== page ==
January 4, 2012

Outlook for 2012


By Jon Holzfaster, District 8 Director on the Nebraska Corn Board and National Corn Board Director

DSC_0151Where does one start in trying to define what is happening in agriculture today? Sure there are a lot of exciting trends from record net farm income, to record setting input costs, to land sales that start to resemble Eastern corn belt numbers, to record cash rents, to China entering into the market, and the list is endless.

We have all seen a transformation of production agriculture that is both exciting and nerve racking. From new seed traits, to RTK guidance systems, our ability to grow more grain on fewer acres of land using fewer resources is helping set the pace for a sustainable agriculture.

As a farmer, cattle feeder and ethanol plant investor, I get to see it from a number of different angles. Also as a member of the Nebraska Corn Board and serving on the National Corn Growers Association (NCGA) Board of Directors, I probably am more geared towards making sure the ethanol and livestock industry is equally sustainable and profitable. Each of corn's primary customers of ethanol and livestock face their own unique challenges. I can say as a Nebraska Corn Board member we work hard with checkoff dollars to support both of these value added industries.

Ethanol has been taking it on the chin from some of the other corn users, but in reality we have a real opportunity in Nebraska to take advantage of the corn to ethanol to distillers grains to cattle feeding to red meat processing, and converting much of the livestock byproduct back on the farm for fertilizer. As the nation's No. 3 corn producing state, and the No. 2 ethanol producing state, the No. 2 cattle-on-feed state and the No. 1 red meat processing state, we work hard to promote these industries.

For many of us in ag states it has been agriculture that has kept our economies stronger than states that are more dependent on manufacturing or construction. In fact in a recent editorial, Nebraska's state budget position (now $62 million to the good) was compared to many other states that had to resort to drastic cuts, and our good fortune was attributed to - you guessed it - agriculture.

I have not left out exports. With over 95 percent of the world's population residing outside of the U.S., we cannot overlook the importance of our ag exports. Beef and pork exports have made dramatic improvements since 2003. Now nearly $200 of every beef animal is exported. For pork, over $50 per head goes to exports. Even U.S. ethanol has been finding its way to Brazil, Europe and Canada. Corn and dry distillers grains have seen some growth in the export market, and now, with three free trade agreements getting final approval, we expect more ag exports to follow.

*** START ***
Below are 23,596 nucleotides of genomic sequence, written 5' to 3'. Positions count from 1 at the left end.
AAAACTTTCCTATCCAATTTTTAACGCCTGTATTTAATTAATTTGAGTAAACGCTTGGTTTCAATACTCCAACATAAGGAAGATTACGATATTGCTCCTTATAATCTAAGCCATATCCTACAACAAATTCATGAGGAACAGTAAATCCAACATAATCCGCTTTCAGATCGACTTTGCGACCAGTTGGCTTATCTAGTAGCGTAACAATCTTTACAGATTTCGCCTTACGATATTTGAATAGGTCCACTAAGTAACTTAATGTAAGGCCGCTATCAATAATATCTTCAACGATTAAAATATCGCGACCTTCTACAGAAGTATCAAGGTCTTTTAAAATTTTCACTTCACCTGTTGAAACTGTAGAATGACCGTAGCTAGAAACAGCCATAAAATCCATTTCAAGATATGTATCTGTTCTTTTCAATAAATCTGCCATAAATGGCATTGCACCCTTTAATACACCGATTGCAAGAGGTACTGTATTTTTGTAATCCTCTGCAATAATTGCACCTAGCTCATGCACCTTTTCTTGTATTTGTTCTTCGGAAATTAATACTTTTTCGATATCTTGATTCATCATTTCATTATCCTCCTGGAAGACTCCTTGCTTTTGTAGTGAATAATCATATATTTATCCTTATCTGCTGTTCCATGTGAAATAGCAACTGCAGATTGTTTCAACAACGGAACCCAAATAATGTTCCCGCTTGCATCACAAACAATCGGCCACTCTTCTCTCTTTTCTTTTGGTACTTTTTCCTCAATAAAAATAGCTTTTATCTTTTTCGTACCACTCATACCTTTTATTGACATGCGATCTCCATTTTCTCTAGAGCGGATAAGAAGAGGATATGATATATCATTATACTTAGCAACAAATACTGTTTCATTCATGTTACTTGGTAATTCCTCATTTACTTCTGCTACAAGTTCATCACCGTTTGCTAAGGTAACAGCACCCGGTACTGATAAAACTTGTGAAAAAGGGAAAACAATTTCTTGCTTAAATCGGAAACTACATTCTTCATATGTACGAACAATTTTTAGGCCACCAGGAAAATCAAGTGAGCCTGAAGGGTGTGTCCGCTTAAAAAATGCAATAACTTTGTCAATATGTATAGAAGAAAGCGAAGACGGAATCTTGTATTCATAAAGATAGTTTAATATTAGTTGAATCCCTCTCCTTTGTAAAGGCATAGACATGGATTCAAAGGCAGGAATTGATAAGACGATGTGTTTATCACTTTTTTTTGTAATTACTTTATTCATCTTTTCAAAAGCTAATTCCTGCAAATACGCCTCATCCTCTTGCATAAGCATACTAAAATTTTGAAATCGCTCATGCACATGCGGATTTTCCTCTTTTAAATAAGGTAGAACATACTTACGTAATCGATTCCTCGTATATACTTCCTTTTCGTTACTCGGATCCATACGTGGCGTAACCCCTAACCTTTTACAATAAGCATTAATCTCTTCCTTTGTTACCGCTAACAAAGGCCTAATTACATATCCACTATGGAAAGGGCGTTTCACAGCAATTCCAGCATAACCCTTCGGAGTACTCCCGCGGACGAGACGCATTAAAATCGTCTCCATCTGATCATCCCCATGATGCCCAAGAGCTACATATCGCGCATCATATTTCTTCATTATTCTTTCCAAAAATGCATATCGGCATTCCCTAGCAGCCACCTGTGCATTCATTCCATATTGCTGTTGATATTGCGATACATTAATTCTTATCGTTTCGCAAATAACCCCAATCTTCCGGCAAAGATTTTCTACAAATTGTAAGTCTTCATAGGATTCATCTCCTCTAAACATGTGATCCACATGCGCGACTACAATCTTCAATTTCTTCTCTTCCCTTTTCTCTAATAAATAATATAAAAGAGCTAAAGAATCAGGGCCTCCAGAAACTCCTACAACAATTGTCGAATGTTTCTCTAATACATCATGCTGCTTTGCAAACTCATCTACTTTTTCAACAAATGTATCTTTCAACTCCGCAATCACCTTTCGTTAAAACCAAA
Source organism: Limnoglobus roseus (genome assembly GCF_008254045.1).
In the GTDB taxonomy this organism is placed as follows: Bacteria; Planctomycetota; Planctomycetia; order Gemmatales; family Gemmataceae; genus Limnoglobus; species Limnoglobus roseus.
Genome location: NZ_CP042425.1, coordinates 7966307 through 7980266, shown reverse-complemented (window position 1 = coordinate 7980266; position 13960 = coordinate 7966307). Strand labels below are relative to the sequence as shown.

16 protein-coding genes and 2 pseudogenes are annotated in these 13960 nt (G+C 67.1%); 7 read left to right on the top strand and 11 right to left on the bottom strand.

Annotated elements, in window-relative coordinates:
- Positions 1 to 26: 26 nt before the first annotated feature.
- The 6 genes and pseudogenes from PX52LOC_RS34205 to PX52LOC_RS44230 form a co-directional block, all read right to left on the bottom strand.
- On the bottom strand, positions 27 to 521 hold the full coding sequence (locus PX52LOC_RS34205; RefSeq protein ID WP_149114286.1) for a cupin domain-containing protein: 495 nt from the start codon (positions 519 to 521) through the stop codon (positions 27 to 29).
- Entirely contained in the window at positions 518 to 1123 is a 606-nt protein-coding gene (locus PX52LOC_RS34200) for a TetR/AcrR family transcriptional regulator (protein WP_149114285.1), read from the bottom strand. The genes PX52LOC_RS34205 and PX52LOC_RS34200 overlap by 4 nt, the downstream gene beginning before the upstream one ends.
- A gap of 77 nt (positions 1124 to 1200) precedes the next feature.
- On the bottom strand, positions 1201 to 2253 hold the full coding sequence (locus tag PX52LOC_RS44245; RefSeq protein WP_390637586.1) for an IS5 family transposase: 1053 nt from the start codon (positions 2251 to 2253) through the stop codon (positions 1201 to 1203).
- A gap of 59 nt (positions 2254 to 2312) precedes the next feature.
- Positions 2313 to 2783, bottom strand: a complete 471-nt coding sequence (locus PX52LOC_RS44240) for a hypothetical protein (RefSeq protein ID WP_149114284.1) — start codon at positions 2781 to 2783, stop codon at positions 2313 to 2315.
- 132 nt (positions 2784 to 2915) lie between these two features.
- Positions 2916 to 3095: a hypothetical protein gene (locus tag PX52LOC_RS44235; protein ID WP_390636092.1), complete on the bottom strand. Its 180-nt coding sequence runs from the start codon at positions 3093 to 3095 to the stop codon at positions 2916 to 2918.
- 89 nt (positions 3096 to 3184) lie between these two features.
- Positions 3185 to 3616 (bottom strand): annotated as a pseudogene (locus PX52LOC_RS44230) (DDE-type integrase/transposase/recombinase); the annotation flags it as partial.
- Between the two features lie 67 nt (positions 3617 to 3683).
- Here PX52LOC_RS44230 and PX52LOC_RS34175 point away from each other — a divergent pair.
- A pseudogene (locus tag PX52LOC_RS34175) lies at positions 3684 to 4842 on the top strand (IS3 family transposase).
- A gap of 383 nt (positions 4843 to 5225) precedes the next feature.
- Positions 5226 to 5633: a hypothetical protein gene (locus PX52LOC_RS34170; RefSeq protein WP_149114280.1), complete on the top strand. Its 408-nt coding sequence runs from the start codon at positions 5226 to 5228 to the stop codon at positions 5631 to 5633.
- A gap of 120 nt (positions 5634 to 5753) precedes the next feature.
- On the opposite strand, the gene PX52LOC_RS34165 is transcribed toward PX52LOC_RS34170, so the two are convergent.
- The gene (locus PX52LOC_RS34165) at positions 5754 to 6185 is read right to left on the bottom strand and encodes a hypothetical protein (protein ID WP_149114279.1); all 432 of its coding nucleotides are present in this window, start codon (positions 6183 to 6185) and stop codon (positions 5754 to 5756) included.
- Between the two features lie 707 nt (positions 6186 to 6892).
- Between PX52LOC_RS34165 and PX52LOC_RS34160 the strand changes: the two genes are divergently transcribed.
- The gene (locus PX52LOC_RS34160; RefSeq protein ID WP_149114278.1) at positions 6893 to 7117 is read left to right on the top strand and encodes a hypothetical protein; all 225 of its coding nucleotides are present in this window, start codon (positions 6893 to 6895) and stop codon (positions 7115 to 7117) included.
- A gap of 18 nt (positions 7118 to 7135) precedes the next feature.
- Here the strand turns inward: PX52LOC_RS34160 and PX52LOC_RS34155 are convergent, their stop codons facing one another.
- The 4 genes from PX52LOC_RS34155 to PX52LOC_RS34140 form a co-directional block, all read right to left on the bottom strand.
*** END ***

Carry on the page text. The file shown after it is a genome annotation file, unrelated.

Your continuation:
My role at NCGA started with a seat on the Ethanol Committee, and while in that role I witnessed corn ethanol into NASCAR in the form of E-15 and American ethanol. Corn states joined in together to help fund an effort like no other promotion that is now reaching over 73 million fans. We want motorists to realize we can produce a renewable, homegrown fuel that is good for our environment and our economy, reduces our dependence on foreign oil and functions in an automobile whether it is a multi-million dollar race car or the family auto.

I have to compliment the leadership and staff of NCGA for their hard work on this project. NCGA also has worked hard to make sure consumers get the right factual message on corn and corn ethanol. That is why you could find our message regarding the Corn Farmers Coalition in the Washington Metro, and across the D.C. market. There was so much misinformation out in the media and public that the time came for us to get the Corn Fact Book out and in the hands of decision makers.

The future will be what we make of it and how hard we work to stay productive, efficient, sustainable and competitive. The rest of the world is not setting by without change as well. Sure, world population is growing, but so are the competitive markets such as the Black Sea Region and South America. This new plateau that we find ourselves on makes the challenges of the future even more frightening.

Over the last 30 years commodity checkoff programs have played a critical role in the developments of new uses, new markets, new research and a new definition of production agriculture. The new agriculture is still family owned and managed, but it isn't the agriculture of the 1980s or '90s. It has new career opportunities for those that want to stay close to agriculture, it is revitalizing many rural communities, with processing and manufacturing, and it is not afraid to speak up and defend our way of life.

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